Apple's unibody MacBook: the review
Expansion and FireWire's ultimate fate
It's undoubtedly stating the obvious that Apple's decision to axe FireWire of any kind from its entry-level MacBooks has been one of the company's most controversial moves of recent years and may well rank as the riskiest design decision for the company in the past decade, short of the choice to scrap virtually all proprietary Apple ports with the original 1998 iMac.
It actually results in less expansion for the MacBook overall than the previous computer and also limits the types of peripherals that can be used: FireWire storage drives, many MiniDV and professional cameras, and even legacy iPods are now all cut out of the mix.
There are potentially good technical reasons for this. A look at the inside reveals very little room for extra ports on either side. However, Apple has also defended itself by arguing that modern users don't need FireWire nearly as much as they did even a few years ago. In fact, company chief Steve Jobs has responded at least twice to fans and journalists alike noting that the majority of new camcorders now transfer video over USB and thus don't need the since-discarded FireWire port.
That may be true, and in our case we're (mostly) placid about the whole affair. Most prospective buyers moving to HD or newer SD camcorders will need to rely on USB regardless; few other modern peripherals absolutely depend on FireWire or substantially benefit from it, and the all-in-one nature of a notebook reduces the need for extra devices.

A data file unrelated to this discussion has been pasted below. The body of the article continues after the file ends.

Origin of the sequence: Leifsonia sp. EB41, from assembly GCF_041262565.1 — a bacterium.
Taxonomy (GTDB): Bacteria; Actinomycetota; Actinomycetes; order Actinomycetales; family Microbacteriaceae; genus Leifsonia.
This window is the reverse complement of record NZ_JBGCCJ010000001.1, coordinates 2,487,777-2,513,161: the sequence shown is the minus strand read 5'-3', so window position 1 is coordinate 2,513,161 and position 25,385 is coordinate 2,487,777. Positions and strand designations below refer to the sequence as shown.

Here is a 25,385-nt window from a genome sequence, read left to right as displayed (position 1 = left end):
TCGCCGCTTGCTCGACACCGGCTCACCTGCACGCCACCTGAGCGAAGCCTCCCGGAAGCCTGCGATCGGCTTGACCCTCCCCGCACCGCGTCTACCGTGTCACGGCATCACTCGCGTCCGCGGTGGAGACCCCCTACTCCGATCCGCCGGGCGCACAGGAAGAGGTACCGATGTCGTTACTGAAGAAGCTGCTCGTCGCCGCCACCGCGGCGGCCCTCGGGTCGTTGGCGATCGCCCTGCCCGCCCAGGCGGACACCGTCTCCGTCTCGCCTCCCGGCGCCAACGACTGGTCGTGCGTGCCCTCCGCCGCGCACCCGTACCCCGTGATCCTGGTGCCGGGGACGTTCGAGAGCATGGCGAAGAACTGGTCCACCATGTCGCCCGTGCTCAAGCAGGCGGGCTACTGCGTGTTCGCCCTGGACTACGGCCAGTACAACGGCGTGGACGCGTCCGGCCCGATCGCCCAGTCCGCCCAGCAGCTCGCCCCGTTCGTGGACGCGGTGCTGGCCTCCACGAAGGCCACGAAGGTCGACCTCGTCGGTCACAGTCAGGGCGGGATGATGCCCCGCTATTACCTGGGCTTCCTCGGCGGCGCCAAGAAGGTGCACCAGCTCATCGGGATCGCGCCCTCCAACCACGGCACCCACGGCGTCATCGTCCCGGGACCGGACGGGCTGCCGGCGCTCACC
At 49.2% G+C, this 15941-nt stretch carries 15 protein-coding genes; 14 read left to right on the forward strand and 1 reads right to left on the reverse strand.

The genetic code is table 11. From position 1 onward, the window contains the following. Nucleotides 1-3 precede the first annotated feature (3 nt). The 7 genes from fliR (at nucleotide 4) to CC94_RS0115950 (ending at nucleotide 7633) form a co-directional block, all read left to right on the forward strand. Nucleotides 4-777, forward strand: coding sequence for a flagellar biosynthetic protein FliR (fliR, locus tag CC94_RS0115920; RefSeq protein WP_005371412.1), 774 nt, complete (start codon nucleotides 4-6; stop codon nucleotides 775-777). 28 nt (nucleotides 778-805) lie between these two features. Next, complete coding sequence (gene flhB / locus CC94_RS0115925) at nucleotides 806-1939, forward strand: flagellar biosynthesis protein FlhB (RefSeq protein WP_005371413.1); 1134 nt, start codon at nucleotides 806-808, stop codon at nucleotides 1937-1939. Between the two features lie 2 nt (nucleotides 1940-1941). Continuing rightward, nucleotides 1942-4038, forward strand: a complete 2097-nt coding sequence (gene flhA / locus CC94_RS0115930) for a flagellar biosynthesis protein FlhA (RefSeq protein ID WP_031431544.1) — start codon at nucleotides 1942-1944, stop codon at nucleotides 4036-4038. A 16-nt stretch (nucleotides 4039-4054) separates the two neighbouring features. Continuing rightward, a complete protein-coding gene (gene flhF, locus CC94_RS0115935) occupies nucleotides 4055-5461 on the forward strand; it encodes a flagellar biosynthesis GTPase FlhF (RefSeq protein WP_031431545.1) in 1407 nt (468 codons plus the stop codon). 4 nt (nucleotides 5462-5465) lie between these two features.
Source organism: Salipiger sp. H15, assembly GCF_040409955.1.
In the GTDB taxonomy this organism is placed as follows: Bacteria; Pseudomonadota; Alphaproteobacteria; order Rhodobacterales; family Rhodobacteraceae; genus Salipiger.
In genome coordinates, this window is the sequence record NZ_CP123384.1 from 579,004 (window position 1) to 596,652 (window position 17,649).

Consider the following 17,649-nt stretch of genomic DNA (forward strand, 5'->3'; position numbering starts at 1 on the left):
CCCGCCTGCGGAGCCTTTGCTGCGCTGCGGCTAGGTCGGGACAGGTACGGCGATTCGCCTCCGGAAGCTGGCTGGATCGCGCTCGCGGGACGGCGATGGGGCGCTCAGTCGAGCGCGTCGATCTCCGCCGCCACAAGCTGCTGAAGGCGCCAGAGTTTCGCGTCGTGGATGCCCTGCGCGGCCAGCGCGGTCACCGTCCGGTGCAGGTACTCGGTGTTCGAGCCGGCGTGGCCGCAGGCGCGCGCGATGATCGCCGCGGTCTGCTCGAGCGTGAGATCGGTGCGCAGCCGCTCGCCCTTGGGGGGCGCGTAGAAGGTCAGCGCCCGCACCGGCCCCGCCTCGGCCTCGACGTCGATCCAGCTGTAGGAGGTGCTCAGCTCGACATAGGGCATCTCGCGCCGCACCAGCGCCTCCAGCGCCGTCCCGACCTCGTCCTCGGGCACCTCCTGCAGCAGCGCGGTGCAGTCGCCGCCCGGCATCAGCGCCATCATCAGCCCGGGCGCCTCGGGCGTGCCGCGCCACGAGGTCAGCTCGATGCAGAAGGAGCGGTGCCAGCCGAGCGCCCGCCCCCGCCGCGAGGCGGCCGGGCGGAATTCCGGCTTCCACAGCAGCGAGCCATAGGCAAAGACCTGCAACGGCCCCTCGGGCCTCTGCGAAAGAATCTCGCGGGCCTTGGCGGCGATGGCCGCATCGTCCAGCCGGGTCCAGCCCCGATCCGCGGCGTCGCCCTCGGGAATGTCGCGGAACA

That said, it's still a significant omission from an otherwise fine notebook and still forces some buyers into an uncomfortable position. Professionals are now excluded from smaller systems not just for high-end video editing but for many audio breakout boxes, which often need the low latency of FireWire to work. And those of us who simply want to use FireWire to free up the two USB ports now don't have a choice. There's always the slight chance that Apple will find time for a slight redesign of the MacBook to fit a port, but we're not counting on it.
Apart from what's missing, there's only one real change to expansion, and that's the addition of a Mini DisplayPort jack. While that has upset MacBook Pro buyers used to a full DVI link, in the MacBook's case it's almost uniformly positive. Even the most affordable Apple notebook can now drive a 30-inch display (albeit with an adapter, at present) and is considerably more futureproofed than the old Mini DVI model. There are very few DisplayPort screens today, but that will change.
Buyers may want to be careful before opting in, though. Apple doesn't include any DVI and VGA adapters in the box and charges a fairly steep $29 for the privilege; it's yet another adapter to fit another new standard. Moreover, it's not as simple as buying a third-party DisplayPort screen, such as those from Dell. At present, there's no Mini DisplayPort to full DisplayPort adapter, and so users are faced with buying a pricey LED-backlit Cinema Display if they want to use the new standard with a direct connection.